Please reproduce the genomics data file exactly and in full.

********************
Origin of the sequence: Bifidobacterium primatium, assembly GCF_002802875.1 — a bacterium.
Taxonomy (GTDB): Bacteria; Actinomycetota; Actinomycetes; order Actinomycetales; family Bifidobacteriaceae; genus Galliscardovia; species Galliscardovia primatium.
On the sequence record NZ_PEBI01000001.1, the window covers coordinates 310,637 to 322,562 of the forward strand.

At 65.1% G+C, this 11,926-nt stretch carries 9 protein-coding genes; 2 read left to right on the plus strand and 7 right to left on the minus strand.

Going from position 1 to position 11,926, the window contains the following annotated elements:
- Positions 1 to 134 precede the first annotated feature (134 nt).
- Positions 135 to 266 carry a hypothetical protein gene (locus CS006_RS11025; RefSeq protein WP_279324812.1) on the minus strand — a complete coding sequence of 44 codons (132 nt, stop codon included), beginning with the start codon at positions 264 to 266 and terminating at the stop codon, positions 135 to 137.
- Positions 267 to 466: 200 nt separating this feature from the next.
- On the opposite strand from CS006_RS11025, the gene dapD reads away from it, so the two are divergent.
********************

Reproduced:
Origin of the sequence: Bifidobacterium primatium, assembly GCF_002802875.1 — a bacterium.
Taxonomy (GTDB): Bacteria; Actinomycetota; Actinomycetes; order Actinomycetales; family Bifidobacteriaceae; genus Galliscardovia; species Galliscardovia primatium.
On the sequence record NZ_PEBI01000001.1, the window covers coordinates 310,637 to 322,562 of the forward strand.

At 65.1% G+C, this 11,926-nt stretch carries 9 protein-coding genes; 2 read left to right on the plus strand and 7 right to left on the minus strand.

Going from position 1 to position 11,926, the window contains the following annotated elements:
- Positions 1 to 134 precede the first annotated feature (134 nt).
- Positions 135 to 266 carry a hypothetical protein gene (locus CS006_RS11025; RefSeq protein WP_279324812.1) on the minus strand — a complete coding sequence of 44 codons (132 nt, stop codon included), beginning with the start codon at positions 264 to 266 and terminating at the stop codon, positions 135 to 137.
- Positions 267 to 466: 200 nt separating this feature from the next.
- On the opposite strand from CS006_RS11025, the gene dapD reads away from it, so the two are divergent.